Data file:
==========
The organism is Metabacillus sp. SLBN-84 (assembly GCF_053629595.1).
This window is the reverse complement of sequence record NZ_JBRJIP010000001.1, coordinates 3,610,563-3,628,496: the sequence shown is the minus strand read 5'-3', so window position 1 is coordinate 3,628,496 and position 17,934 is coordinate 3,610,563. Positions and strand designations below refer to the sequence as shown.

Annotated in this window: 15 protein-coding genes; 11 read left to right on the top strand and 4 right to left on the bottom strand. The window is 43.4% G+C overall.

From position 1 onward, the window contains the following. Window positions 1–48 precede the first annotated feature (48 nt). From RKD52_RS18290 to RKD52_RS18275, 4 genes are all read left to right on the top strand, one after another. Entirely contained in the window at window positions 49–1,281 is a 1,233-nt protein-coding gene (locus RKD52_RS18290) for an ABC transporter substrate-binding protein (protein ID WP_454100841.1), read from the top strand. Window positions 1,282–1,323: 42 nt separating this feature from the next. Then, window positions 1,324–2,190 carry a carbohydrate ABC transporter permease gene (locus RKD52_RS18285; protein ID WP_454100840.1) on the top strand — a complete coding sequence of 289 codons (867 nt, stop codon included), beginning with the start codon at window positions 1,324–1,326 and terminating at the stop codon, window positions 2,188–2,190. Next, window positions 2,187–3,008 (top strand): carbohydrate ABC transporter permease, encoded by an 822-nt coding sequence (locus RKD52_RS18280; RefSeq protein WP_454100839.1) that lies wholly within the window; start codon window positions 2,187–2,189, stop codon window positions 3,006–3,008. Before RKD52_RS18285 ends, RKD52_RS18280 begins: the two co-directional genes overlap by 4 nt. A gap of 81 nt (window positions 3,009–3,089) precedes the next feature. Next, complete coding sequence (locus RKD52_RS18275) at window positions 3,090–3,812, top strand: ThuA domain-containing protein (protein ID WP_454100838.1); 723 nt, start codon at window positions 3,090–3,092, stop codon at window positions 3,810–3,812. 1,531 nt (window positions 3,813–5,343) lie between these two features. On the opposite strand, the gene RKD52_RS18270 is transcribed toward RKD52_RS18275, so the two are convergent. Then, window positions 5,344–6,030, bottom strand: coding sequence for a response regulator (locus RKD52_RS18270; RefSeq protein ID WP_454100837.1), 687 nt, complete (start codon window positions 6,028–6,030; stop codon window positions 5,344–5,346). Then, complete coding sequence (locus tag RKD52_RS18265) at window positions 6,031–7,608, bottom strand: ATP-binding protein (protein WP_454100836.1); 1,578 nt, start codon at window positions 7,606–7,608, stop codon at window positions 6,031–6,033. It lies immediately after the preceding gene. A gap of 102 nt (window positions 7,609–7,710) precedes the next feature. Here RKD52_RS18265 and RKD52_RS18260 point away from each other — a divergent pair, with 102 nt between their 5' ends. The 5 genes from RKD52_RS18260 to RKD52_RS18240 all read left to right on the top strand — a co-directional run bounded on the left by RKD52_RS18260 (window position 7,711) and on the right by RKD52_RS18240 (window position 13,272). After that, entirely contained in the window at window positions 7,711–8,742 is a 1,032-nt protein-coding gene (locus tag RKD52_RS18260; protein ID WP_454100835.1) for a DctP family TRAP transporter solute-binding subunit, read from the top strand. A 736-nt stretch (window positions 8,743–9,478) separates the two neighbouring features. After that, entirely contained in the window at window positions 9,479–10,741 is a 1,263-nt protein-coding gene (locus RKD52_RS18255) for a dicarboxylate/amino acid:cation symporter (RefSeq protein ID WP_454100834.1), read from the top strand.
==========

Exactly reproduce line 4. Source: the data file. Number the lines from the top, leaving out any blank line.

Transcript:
From position 1 onward, the window contains the following. Window positions 1–48 precede the first annotated feature (48 nt). From RKD52_RS18290 to RKD52_RS18275, 4 genes are all read left to right on the top strand, one after another. Entirely contained in the window at window positions 49–1,281 is a 1,233-nt protein-coding gene (locus RKD52_RS18290) for an ABC transporter substrate-binding protein (protein ID WP_454100841.1), read from the top strand. Window positions 1,282–1,323: 42 nt separating this feature from the next. Then, window positions 1,324–2,190 carry a carbohydrate ABC transporter permease gene (locus RKD52_RS18285; protein ID WP_454100840.1) on the top strand — a complete coding sequence of 289 codons (867 nt, stop codon included), beginning with the start codon at window positions 1,324–1,326 and terminating at the stop codon, window positions 2,188–2,190. Next, window positions 2,187–3,008 (top strand): carbohydrate ABC transporter permease, encoded by an 822-nt coding sequence (locus RKD52_RS18280; RefSeq protein WP_454100839.1) that lies wholly within the window; start codon window positions 2,187–2,189, stop codon window positions 3,006–3,008. Before RKD52_RS18285 ends, RKD52_RS18280 begins: the two co-directional genes overlap by 4 nt. A gap of 81 nt (window positions 3,009–3,089) precedes the next feature. Next, complete coding sequence (locus RKD52_RS18275) at window positions 3,090–3,812, top strand: ThuA domain-containing protein (protein ID WP_454100838.1); 723 nt, start codon at window positions 3,090–3,092, stop codon at window positions 3,810–3,812. 1,531 nt (window positions 3,813–5,343) lie between these two features. On the opposite strand, the gene RKD52_RS18270 is transcribed toward RKD52_RS18275, so the two are convergent. Then, window positions 5,344–6,030, bottom strand: coding sequence for a response regulator (locus RKD52_RS18270; RefSeq protein ID WP_454100837.1), 687 nt, complete (start codon window positions 6,028–6,030; stop codon window positions 5,344–5,346). Then, complete coding sequence (locus tag RKD52_RS18265) at window positions 6,031–7,608, bottom strand: ATP-binding protein (protein WP_454100836.1); 1,578 nt, start codon at window positions 7,606–7,608, stop codon at window positions 6,031–6,033. It lies immediately after the preceding gene. A gap of 102 nt (window positions 7,609–7,710) precedes the next feature. Here RKD52_RS18265 and RKD52_RS18260 point away from each other — a divergent pair, with 102 nt between their 5' ends. The 5 genes from RKD52_RS18260 to RKD52_RS18240 all read left to right on the top strand — a co-directional run bounded on the left by RKD52_RS18260 (window position 7,711) and on the right by RKD52_RS18240 (window position 13,272). After that, entirely contained in the window at window positions 7,711–8,742 is a 1,032-nt protein-coding gene (locus tag RKD52_RS18260; protein ID WP_454100835.1) for a DctP family TRAP transporter solute-binding subunit, read from the top strand. A 736-nt stretch (window positions 8,743–9,478) separates the two neighbouring features. After that, entirely contained in the window at window positions 9,479–10,741 is a 1,263-nt protein-coding gene (locus RKD52_RS18255) for a dicarboxylate/amino acid:cation symporter (RefSeq protein ID WP_454100834.1), read from the top strand.